Your future rests on your shoulders..not someone else’s. Yes, there are times when massive downsizing or even closures occurs ( ala Hostess Brands or American Airlines), and you may be handed a pink slip, but generally, others are not going to hand you a job/promotion/raise out of the blue. In most cases, when downsizing occurs, senior management makes the decision on who stays and who goes based upon some value judgment of a particular person’s worth.
To make things more difficult, each manager has a different definition and set of expectations for “value”.
So with all this confusion, how can you ensure not only your job stability but your future career growth? You do this by ensuring that you become a “high value” employee. Even in the worst economy, “high value” workers have jobs and get new jobs. Value succeeds no matter the economic times. Looking back in history, companies have formed (and thrived) during economic downturns because they provided value –
- FedEx – the oil crisis of 1973. Their value? Package delivery in 1-2 days.
- IBM – the “Long Depression” of 1873 to 1896. Their value? Worker’s time clock, tabulating machine, etc.
- Ocean Spray Cranberries – the Great Depression. Their value? New and innovative products made from cranberries.
Value is everywhere. Astute employees, like the astute companies above, know that there are things that they need to do to guarantee success during tough economic times.
1) Go beyond the bullet-points in your job description. Nothing is worse than having an employee or a job candidate pull out the job description (either physically or metaphorically) and say “that is not what I am paid to do”. You need to go beyond the standard (and the status quo) just like the three companies above. Not only do you need to perform on every aspect of your job, you need to embrace all the intangible aspects too. Meeting deadlines, being on time to work, appropriate worksite behavior, honesty, and being proactive are all behaviors that will improve your value.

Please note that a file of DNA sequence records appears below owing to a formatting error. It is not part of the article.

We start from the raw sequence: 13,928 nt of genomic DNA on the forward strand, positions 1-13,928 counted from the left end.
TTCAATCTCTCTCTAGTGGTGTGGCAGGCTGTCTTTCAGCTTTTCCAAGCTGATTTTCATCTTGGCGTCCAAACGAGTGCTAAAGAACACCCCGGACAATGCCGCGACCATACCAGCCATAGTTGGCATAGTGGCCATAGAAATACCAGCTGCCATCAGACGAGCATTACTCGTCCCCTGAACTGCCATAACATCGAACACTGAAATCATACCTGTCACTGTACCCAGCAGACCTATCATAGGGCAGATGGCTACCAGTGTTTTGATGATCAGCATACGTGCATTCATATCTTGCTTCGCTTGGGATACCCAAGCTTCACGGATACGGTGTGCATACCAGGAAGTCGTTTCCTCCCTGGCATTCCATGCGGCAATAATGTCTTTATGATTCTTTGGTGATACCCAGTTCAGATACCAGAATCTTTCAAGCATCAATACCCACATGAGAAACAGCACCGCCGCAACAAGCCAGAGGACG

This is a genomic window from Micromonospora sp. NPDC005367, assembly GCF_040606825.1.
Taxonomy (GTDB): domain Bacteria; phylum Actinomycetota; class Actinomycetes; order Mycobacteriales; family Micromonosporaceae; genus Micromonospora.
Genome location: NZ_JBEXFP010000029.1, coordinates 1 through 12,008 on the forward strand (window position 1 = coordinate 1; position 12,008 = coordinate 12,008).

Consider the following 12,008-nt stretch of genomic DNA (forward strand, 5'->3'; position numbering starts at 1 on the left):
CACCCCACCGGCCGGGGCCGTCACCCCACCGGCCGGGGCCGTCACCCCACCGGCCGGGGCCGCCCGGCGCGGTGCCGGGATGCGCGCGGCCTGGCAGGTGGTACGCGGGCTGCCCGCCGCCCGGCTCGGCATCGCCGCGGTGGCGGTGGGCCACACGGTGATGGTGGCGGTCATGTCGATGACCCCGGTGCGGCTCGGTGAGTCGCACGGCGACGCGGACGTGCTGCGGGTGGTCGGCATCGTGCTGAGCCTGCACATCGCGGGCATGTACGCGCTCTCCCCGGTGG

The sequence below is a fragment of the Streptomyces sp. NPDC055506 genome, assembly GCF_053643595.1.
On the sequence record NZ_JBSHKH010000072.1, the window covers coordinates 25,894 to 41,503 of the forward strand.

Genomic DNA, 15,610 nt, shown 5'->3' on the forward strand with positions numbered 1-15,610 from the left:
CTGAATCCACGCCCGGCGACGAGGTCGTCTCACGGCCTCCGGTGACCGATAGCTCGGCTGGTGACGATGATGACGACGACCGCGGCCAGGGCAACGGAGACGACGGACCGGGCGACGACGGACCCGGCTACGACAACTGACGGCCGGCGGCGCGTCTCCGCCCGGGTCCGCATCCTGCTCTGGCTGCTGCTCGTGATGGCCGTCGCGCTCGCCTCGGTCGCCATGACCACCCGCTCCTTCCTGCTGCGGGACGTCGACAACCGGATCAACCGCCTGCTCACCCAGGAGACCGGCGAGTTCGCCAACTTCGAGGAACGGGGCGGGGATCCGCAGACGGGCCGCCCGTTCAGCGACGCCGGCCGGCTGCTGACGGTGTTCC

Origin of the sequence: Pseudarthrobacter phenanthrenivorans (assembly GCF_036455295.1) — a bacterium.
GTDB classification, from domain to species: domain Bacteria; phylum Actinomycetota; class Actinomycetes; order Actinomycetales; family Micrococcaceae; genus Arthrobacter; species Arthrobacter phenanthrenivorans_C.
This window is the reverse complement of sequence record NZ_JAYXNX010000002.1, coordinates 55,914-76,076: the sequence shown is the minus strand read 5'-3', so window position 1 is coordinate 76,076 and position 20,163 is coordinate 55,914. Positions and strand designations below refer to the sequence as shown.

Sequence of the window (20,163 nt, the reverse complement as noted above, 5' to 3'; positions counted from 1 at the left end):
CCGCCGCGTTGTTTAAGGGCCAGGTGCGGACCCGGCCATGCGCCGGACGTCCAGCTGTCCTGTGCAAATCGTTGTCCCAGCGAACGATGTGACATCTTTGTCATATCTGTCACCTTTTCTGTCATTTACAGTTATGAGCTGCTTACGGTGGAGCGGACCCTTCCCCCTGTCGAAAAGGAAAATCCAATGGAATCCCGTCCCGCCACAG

2) Show support and give credit where credit is due. No one is an “island unto themselves”. You cannot be successful on your own. You have had help getting to where you are …no matter what you do. In addition, there are people around you right now who are contributing to your current success. Give them credit. Do not “toot your own horn” to the point that you block out everyone else’s contribution. When you recognize others for their contribution, they are more than likely to sound your praises in return. This adds value in others’ eyes.
3) Tolerate company idiosyncrasies and embrace your workplace. Every company has something strange about it. Usually there is something trivial about the way that a company operates –its processes, its employees, etc. – that bothers you. Look past it. Like everything in life, nothing is perfect. Tolerance is the stamp of a high-value employee. Whining, complaining and antagonism are not. The more you fight and complain about the people, places and things found in your workplace, the more removed you are from the workplace. When this happens, you are not viewed as being “valuable”. Value is added by the proactive, team-oriented changes you undertake on the behalf of the company as a whole, not by constant complaints and nitpicking.
Remember, your value is not determined by you. You cannot tell everyone how valuable you are or how valuable you should be. Your perceptions regarding your work ethic, your results and your accomplishments do not matter. It is others’ perceptions that matter. So find out what others expect of you and learn how they define “value” so you can work towards it. You will become a “high-value” employee when you can deliver on this expectation.
By Christiane Soto, Snelling.com
NOTE: A full-color, downloadable PDF is available.